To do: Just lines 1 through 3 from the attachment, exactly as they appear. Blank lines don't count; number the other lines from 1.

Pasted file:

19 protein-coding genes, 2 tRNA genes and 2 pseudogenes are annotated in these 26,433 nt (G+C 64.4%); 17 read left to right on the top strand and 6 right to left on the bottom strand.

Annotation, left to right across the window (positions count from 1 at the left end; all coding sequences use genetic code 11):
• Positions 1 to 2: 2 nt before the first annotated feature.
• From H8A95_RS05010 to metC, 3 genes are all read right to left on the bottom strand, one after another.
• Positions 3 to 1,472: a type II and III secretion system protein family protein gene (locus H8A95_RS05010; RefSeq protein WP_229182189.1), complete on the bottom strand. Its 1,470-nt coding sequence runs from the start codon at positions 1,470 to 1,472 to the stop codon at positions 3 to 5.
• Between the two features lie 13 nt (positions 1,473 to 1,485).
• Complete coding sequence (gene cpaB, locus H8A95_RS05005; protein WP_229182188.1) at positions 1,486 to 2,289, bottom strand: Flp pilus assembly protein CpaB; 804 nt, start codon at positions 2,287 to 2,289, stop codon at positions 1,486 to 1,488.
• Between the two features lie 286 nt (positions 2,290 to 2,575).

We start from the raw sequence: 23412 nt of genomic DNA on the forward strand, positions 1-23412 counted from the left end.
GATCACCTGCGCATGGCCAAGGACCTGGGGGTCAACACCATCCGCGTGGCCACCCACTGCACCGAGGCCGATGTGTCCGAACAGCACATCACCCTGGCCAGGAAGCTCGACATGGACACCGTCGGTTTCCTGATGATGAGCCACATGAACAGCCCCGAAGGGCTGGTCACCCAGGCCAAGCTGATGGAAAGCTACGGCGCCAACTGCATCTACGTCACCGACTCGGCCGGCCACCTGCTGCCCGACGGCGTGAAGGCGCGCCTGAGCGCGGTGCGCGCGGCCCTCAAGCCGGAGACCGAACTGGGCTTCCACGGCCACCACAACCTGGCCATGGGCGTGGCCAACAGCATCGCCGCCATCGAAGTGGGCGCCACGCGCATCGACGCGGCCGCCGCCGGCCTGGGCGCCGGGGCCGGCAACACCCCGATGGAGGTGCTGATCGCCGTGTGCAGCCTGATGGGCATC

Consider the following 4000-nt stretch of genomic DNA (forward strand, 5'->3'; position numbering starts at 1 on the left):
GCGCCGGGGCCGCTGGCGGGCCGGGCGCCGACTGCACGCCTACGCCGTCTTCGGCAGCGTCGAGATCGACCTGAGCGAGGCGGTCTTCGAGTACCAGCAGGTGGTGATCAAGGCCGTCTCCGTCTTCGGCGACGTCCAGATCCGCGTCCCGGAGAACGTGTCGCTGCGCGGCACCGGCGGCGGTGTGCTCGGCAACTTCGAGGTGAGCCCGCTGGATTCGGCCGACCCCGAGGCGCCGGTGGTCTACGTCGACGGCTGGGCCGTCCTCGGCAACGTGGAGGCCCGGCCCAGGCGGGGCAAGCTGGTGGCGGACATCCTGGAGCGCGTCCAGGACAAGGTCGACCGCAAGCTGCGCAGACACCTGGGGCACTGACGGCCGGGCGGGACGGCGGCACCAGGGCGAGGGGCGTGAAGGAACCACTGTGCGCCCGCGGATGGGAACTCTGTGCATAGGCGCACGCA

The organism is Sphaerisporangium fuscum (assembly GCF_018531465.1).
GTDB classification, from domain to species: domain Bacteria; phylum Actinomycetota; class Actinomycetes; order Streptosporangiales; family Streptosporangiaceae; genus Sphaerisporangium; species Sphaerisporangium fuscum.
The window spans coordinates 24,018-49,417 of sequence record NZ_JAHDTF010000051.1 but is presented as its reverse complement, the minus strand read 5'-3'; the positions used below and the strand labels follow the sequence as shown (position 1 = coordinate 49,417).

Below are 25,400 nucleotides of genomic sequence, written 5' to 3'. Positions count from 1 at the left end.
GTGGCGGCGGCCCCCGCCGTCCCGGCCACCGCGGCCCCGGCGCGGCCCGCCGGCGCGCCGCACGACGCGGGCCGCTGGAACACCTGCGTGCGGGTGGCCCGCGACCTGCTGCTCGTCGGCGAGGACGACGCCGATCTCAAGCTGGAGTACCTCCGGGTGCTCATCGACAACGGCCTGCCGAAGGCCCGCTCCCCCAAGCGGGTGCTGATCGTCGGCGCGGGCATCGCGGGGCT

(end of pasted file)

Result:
19 protein-coding genes, 2 tRNA genes and 2 pseudogenes are annotated in these 26,433 nt (G+C 64.4%); 17 read left to right on the top strand and 6 right to left on the bottom strand.

Annotation, left to right across the window (positions count from 1 at the left end; all coding sequences use genetic code 11):
• Positions 1 to 2: 2 nt before the first annotated feature.